Pull up a chair — preferably a recliner. This is going to take a while, this latest scrimmage between NFL owners and the players who enrich them. In fact, prepare for two years of posturing before labor and management get serious about revising their current agreement. Should make for riveting programming for Rich Eisen and the boys at the NFL Network.
In the meantime, try not to think too much about it — it's just wasted energy — and enjoy the 2008 and 2009 seasons. The league has been down this road before, and it'll be down this road again. Nothing raises hackles in pro football quite like a battle over shekels.
A couple of thoughts came to mind when the Barons of Football voted 32-0 Tuesday to opt out of their latest deal after the 2010 season:
1. This is why Paul Tagliabue is still waiting to get in the Hall of Fame — because before he stepped down as commissioner in '06, he pushed through a labor contract his bosses couldn't wait to tear up.
2. Wonder whether Bryant Gumbel would like a do-over on his charge that union head Gene Upshaw was a lapdog of Tagliabue. Looks like, in this case, Upshaw got the better of him.
Every once in a while, even the NFL, the most successful sports league in history, blinks. And let's face it, in the current economy, everybody this side of Saudi Arabia is tightening belts. Why, last summer, the owners shut down NFL Europa, that noble missionary venture that turned out, alas, to be little more than a tax write-off.
Meanwhile, we've all been following the league's scrums with Comcast et al. as it tries to widen the reach of its young network. Plus — and this can't be underestimated — it has been six years since the owners split the easy money of a franchise fee. After adding four teams from 1995 to 2002, the NFL may have reached the limits of expansion ... for the time being, at least. So Dan Snyder and his colleagues are trying to come up with other ways to improve their bottom line, and reducing labor costs has always been very popular in these situations.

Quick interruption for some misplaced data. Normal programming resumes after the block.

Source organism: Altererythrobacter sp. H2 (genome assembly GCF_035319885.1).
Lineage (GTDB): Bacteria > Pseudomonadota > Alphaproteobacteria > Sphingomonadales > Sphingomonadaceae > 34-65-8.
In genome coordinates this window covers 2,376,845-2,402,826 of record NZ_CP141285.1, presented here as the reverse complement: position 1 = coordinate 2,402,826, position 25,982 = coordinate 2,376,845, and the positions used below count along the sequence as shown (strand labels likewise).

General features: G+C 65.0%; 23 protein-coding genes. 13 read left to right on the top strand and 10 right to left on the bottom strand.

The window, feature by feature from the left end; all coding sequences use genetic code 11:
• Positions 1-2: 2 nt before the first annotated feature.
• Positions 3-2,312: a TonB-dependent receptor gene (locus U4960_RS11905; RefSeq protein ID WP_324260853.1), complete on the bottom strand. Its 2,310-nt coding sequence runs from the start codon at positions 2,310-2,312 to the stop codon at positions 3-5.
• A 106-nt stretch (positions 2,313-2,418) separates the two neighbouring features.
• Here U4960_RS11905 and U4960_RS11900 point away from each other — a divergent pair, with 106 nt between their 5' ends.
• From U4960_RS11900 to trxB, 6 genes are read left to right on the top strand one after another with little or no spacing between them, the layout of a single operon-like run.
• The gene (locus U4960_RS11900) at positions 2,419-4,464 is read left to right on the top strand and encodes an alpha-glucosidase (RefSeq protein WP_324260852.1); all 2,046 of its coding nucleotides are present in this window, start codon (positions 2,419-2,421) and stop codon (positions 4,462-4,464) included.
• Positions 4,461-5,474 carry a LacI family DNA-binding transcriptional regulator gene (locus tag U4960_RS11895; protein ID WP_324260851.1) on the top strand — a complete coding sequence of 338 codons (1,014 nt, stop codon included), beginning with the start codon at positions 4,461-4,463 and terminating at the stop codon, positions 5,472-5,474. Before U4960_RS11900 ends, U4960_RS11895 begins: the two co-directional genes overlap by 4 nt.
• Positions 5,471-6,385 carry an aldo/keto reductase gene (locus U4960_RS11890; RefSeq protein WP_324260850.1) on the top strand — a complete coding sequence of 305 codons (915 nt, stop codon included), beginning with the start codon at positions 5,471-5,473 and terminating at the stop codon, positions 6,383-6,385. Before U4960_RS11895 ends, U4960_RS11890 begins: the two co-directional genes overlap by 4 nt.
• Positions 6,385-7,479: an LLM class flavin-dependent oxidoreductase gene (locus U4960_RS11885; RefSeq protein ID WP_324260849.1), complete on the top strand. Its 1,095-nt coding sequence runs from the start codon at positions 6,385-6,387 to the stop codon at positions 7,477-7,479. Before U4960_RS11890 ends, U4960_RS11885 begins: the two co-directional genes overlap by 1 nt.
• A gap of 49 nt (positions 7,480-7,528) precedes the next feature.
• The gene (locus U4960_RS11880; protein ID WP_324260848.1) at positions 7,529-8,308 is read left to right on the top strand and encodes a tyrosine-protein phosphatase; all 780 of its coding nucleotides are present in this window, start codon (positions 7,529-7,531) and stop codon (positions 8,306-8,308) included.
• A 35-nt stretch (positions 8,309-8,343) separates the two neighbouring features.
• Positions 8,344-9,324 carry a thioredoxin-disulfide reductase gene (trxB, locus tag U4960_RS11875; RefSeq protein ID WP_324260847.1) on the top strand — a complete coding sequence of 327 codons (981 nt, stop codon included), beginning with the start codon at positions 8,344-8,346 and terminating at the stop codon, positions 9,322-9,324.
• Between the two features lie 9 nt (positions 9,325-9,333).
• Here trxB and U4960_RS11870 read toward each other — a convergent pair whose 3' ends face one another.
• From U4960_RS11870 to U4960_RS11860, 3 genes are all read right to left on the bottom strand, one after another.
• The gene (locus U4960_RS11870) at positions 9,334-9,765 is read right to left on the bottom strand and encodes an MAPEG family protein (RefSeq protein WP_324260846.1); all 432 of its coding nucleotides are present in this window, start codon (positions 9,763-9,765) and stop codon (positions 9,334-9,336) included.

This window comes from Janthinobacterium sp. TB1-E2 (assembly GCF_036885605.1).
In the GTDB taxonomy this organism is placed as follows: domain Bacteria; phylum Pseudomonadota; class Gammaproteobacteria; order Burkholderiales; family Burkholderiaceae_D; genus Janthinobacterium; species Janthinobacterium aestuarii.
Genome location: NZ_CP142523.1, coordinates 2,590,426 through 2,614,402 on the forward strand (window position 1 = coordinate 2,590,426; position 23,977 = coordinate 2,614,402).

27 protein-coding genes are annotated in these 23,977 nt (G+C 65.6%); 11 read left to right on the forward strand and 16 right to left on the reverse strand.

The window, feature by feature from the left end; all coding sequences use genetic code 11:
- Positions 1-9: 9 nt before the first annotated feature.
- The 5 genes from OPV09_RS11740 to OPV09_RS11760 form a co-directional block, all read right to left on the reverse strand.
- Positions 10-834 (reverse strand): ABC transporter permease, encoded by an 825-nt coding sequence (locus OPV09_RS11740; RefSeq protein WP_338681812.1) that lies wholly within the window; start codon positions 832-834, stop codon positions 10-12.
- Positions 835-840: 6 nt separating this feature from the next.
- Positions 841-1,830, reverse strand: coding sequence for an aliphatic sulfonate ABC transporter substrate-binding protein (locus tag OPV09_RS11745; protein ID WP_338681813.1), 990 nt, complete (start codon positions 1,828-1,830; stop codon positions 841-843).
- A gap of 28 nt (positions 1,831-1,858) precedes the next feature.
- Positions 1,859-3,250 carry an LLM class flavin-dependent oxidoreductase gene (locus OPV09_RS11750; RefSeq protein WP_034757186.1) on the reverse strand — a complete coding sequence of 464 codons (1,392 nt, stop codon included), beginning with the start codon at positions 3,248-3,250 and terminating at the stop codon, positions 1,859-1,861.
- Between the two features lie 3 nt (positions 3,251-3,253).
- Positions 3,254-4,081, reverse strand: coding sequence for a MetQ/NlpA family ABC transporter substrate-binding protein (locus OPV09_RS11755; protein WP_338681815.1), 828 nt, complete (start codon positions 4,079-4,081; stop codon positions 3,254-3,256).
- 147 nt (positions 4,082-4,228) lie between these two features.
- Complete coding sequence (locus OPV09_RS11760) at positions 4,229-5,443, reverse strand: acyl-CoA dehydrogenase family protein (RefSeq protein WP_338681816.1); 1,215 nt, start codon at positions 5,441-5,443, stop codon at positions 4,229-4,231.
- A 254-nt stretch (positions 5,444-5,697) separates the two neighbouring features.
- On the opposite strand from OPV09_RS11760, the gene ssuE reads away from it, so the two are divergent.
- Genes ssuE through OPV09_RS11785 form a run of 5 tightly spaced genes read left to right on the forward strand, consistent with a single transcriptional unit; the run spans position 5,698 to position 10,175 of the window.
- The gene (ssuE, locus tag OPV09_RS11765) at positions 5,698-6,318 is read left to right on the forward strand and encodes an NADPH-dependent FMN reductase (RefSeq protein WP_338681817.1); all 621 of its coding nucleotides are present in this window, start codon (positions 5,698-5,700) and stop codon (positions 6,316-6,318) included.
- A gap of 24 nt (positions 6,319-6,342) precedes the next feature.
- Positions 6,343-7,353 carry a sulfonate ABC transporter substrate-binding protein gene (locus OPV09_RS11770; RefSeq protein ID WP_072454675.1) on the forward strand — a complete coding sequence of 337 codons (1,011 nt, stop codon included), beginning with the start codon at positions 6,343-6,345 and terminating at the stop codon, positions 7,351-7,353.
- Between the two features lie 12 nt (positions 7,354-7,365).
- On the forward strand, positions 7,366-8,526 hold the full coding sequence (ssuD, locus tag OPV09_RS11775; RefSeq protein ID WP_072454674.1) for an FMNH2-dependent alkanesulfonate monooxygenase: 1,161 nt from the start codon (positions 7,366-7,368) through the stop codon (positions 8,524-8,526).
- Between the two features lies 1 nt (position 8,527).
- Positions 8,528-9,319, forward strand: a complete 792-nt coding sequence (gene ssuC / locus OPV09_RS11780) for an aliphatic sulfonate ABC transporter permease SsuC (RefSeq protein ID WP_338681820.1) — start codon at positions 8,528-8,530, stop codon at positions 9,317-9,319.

One trial balloon Roger Goodell floated the other day was the possibility of playing a 17th regular-season game. This might make sense, he explained, not just to increase revenues but to improve "the quality of the preseason," which the owners are convinced has declined.
Who ever thought they'd see that? I'm not talking about a 17-game schedule; I'm talking about the words "quality" and "preseason" in the same sentence.
Let's face it, the preseason has been a scandal for as long as the NFL has been an acronym, affording owners the opportunity to fill their coffers while paying players a pittance during training camp. Lately it has devolved into games between rookies and guys bound for the waiver wire — into a don't-get-hurt exercise that mocks the sport.
The owners, however, aren't likely to increase salaries by one-sixteenth, not if they're intent on increasing profits. What they've proposed so far, Upshaw has said, is playing 17 games for the price of 16, an offer the players would reject out of hand.
What the union would do well to ask is: How much of this squeeze the owners are feeling is the result of forking over 59.5 percent of the gross to their helmeted employees and how much is the result of them suffering losses in their other businesses? Or to put it another way: Is Snyder's net worth taking a hit because of diminishing returns from the Redskins or because of his dicey takeover of the Six Flags chain — or both?
If it's givebacks the league is looking for, well, lots of luck, fellas. I'll just point out that when the TV networks were all but begging for refunds not long ago because of falling ratings, the owners basically said, "Sorry, but a deal's a deal." Could anyone blame the players for responding to the owners' cries for relief with the same lack of sympathy?
Rest assured the two sides will find a common ground before the 2010 draft. They have to. Do you think most owners, especially small-market ones, really want payrolls uncapped? For that matter, do you think DeMeco Ryans, Devin Hester, Maurice Jones-Drew and others from the 2006 draft, stars whose contracts are set to expire, want to wait two more years for unconditional free agency? If a new agreement isn't worked out, both those scenarios could become reality.
So sit back, relax and let Rich vs. Richer play itself out. Something tells me when the testosterone has cleared, the NFL will still exist in some recognizable form. Just a wild guess.